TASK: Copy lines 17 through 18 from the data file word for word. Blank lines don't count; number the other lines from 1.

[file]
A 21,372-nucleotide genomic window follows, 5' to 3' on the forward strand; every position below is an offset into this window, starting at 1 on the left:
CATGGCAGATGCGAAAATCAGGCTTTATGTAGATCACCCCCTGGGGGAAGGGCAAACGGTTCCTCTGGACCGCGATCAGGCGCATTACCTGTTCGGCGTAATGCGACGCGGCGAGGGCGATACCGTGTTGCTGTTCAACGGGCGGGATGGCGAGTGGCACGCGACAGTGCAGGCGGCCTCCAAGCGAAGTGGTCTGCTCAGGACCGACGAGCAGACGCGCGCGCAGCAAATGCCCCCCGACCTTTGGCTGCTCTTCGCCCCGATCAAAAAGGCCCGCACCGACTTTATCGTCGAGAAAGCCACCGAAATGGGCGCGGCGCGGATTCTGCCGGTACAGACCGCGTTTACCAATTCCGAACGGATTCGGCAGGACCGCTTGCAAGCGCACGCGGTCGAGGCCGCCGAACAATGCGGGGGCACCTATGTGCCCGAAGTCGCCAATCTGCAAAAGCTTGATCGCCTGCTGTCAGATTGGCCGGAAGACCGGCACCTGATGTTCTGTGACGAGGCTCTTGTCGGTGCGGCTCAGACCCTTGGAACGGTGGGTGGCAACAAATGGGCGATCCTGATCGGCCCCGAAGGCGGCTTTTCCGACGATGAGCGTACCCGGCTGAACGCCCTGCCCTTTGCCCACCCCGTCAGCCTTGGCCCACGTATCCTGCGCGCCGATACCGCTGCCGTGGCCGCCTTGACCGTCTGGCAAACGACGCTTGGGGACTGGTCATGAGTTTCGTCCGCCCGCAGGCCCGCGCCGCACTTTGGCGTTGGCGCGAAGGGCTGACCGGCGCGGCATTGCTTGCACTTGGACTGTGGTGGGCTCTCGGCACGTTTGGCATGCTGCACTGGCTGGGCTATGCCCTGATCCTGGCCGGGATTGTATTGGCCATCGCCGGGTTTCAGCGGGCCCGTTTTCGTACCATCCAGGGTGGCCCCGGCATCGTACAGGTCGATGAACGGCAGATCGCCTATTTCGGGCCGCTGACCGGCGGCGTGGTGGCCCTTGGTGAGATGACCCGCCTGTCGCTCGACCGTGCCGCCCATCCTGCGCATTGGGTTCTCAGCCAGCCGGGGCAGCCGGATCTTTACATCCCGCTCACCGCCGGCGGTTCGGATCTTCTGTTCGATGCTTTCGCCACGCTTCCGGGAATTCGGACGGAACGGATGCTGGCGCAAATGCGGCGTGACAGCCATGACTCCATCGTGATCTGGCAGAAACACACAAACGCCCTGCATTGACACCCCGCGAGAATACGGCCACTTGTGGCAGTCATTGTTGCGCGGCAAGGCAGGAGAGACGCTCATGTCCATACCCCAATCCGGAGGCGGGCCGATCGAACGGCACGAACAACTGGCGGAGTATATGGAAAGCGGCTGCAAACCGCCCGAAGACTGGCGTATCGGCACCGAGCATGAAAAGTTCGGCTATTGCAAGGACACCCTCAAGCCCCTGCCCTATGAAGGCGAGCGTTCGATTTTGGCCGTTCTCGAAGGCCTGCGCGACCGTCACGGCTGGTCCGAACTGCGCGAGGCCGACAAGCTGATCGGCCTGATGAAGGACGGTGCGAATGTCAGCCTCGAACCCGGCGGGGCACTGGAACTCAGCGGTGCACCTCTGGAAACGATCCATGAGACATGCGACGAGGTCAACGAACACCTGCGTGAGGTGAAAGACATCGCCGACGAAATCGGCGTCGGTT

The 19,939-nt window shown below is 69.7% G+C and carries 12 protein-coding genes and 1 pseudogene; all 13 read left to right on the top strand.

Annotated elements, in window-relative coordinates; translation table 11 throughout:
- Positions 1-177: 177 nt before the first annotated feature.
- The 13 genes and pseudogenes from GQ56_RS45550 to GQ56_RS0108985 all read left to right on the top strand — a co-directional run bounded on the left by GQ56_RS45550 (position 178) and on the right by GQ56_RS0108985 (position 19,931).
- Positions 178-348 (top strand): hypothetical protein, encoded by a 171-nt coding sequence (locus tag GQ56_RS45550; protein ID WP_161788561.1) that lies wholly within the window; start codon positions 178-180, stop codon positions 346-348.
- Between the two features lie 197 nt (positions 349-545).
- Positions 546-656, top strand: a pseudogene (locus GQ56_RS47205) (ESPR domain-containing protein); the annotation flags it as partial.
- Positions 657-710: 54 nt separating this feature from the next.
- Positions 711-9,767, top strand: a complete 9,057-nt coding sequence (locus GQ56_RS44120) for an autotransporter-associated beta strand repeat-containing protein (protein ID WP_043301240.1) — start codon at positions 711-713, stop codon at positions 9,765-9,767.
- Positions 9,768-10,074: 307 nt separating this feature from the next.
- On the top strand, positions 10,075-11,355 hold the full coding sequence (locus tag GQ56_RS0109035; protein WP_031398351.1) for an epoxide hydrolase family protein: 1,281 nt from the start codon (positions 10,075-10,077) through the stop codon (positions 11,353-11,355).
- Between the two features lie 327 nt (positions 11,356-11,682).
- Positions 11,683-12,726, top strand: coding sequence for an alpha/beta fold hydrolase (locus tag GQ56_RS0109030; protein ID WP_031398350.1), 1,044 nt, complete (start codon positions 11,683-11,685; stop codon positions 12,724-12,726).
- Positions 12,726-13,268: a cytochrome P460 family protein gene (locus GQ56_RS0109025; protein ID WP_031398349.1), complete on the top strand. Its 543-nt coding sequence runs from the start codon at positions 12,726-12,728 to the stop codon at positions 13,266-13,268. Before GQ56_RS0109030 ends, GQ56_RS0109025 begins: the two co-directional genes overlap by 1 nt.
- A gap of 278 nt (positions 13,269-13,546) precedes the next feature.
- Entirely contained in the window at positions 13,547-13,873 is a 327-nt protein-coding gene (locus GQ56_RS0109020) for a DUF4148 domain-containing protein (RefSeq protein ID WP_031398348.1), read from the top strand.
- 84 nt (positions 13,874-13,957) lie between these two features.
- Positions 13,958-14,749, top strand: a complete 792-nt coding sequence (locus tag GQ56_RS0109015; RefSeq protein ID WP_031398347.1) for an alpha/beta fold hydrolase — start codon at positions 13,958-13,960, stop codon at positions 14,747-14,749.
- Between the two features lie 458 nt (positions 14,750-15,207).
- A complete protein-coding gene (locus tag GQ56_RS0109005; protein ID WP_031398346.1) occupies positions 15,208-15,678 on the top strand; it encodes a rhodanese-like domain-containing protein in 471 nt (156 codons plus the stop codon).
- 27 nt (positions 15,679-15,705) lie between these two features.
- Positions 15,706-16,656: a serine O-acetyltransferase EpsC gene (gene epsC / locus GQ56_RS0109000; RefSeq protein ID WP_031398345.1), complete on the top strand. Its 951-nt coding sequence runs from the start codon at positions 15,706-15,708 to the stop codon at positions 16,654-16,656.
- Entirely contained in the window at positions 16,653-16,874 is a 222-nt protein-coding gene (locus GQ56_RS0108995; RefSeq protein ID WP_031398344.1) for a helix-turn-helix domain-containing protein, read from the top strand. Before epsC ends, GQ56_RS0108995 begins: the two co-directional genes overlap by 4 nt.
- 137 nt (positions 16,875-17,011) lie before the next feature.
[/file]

- A gap of 278 nt (positions 13,269-13,546) precedes the next feature.
- Entirely contained in the window at positions 13,547-13,873 is a 327-nt protein-coding gene (locus GQ56_RS0109020) for a DUF4148 domain-containing protein (RefSeq protein ID WP_031398348.1), read from the top strand.